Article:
Sony has licensed video compression technology from a startup company called Eye IO in an effort to ensure that it can deliver 4K video over broadband for the 4K streaming service it wants to launch this summer.
The company has indicated that everything is on schedule for the launch, though a date hasn’t been confirmed, and pricing and availability are still unknown. Sony had originally announced plans for the industry’s first 4K streaming service at CES in January, though there have been questions over how so much data will be deliverable through current broadband infrastructure.
The point of contention is that a 4K movie may require a bitrate of more than 20Mbps encoded in the current standard of H.264 MPEG-4. Even with compression, a two-hour film would take more than 20-30GB of bandwidth, an enormous figure for consumers with limited monthly download caps.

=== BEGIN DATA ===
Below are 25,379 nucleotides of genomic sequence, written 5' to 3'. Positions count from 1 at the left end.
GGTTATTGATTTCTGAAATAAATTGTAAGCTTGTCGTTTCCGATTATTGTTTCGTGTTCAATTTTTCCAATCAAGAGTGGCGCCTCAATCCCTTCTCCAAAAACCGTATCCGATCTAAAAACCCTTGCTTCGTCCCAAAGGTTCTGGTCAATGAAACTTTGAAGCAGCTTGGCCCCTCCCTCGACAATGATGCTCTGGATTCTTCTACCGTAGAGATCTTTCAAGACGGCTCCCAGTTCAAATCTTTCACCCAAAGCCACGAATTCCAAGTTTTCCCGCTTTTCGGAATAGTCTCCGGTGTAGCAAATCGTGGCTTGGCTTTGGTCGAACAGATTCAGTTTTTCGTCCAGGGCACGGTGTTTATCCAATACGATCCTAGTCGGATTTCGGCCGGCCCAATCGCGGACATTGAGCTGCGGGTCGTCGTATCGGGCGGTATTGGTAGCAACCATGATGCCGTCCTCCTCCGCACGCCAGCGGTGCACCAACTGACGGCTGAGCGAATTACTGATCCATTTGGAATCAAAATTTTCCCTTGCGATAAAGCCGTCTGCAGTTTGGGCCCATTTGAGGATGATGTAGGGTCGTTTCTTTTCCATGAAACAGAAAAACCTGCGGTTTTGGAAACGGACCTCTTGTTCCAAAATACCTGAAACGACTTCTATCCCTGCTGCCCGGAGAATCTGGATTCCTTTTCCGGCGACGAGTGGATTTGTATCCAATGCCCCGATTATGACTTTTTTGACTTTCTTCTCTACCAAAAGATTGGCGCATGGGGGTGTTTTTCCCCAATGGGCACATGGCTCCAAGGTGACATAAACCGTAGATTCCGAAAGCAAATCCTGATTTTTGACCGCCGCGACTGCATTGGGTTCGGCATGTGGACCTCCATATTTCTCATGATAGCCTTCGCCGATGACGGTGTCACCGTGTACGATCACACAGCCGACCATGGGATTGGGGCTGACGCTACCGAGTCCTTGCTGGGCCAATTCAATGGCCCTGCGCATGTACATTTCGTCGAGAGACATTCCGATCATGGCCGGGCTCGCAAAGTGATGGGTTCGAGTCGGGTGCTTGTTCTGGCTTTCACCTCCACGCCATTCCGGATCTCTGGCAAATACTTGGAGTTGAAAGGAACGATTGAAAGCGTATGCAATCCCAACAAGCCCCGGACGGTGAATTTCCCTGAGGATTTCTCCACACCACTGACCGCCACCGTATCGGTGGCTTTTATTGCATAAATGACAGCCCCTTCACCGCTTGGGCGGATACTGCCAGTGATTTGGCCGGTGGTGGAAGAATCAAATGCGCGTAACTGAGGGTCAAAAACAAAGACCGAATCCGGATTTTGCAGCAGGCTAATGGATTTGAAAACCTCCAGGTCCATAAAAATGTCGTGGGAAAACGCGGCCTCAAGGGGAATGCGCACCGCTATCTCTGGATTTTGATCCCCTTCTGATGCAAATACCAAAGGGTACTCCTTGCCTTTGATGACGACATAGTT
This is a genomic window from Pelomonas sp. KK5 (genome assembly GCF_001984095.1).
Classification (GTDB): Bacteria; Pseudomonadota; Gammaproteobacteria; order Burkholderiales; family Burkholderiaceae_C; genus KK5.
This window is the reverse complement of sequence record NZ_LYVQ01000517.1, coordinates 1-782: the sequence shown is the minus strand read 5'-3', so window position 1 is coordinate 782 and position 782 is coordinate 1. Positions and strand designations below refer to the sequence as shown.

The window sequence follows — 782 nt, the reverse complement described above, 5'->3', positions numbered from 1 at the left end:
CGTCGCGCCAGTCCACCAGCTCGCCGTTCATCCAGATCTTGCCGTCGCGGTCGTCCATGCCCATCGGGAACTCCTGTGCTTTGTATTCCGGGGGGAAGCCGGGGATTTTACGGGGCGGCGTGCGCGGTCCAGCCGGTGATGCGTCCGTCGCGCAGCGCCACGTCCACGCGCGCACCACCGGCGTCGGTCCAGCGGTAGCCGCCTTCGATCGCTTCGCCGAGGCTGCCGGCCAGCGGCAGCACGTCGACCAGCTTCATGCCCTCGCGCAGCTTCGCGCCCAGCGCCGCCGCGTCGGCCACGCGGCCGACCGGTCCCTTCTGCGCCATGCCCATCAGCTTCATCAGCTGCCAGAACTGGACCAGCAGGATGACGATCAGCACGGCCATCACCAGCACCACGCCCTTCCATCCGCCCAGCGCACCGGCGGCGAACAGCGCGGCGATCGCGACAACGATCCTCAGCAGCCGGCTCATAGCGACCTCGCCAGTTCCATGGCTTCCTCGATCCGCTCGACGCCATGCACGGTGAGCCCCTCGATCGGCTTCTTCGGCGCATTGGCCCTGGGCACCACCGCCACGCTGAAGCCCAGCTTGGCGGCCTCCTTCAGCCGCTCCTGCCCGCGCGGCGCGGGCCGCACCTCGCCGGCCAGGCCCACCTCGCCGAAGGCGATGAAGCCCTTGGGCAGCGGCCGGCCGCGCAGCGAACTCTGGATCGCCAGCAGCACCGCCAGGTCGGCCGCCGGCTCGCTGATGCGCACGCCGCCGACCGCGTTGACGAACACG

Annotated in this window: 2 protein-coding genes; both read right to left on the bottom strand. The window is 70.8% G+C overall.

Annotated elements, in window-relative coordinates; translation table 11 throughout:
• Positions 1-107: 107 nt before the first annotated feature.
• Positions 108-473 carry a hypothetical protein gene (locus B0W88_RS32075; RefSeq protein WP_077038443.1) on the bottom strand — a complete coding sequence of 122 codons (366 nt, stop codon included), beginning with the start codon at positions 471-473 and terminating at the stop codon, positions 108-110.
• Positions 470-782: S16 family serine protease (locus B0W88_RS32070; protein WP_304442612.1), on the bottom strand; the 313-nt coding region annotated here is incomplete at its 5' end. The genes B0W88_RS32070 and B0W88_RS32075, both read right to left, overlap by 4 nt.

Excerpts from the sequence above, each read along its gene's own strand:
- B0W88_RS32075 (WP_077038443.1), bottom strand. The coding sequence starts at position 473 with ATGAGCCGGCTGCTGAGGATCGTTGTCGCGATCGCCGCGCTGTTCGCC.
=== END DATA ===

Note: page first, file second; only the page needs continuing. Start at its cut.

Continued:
Eye IO has suggested its compression method uses only one-third of the bandwidth Sony initially expected, without specifying what the measuring stick was. It turns out Sony doesn’t want those figures revealed, at least for the time being. Eye IO is known in the industry, having been certified for designation, the first in the streaming industry to do so. They also count Netflix as a client, so we may be hearing more about them.
Some of the films confirmed for the the streaming service’s launch include The Amazing Spider-Man, Total Recall, Bad Teacher, Battle: Los Angeles, Salt, That’s My Boy, The Other Guys, The Bridge on the River Kwai, The Karate Kid and Taxi Driver.
The service will also be exclusive to Sony’s 4K Ultra HD TVs, starting with the 55-inch and up to the $25,000 84-inch model. There has been no word on whether it will expand further to other manufacturers, and if other studios might eventually join in.